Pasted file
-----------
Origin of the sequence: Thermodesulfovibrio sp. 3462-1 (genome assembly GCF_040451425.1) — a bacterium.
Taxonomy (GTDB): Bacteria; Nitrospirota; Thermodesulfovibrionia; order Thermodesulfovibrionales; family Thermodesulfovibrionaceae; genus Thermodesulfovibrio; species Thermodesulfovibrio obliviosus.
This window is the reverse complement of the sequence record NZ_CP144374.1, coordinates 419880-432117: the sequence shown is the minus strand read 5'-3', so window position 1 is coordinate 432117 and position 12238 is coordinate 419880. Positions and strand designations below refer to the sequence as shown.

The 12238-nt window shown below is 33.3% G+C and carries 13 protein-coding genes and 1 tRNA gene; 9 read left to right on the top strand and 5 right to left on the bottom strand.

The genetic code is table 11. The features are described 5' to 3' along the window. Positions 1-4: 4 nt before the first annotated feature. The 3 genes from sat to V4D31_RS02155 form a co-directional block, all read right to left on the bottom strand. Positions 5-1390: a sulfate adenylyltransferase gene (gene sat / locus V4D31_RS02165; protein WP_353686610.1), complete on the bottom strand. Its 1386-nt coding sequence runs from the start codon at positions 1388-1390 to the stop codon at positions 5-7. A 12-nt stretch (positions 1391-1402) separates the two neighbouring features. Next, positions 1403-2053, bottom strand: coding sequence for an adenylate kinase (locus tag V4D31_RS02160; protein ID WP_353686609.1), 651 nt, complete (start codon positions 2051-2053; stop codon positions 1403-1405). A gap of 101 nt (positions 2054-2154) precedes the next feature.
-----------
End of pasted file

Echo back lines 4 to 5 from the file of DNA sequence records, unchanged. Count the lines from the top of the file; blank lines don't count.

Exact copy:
The 12238-nt window shown below is 33.3% G+C and carries 13 protein-coding genes and 1 tRNA gene; 9 read left to right on the top strand and 5 right to left on the bottom strand.

The genetic code is table 11. The features are described 5' to 3' along the window. Positions 1-4: 4 nt before the first annotated feature. The 3 genes from sat to V4D31_RS02155 form a co-directional block, all read right to left on the bottom strand. Positions 5-1390: a sulfate adenylyltransferase gene (gene sat / locus V4D31_RS02165; protein WP_353686610.1), complete on the bottom strand. Its 1386-nt coding sequence runs from the start codon at positions 1388-1390 to the stop codon at positions 5-7. A 12-nt stretch (positions 1391-1402) separates the two neighbouring features. Next, positions 1403-2053, bottom strand: coding sequence for an adenylate kinase (locus tag V4D31_RS02160; protein ID WP_353686609.1), 651 nt, complete (start codon positions 2051-2053; stop codon positions 1403-1405). A gap of 101 nt (positions 2054-2154) precedes the next feature.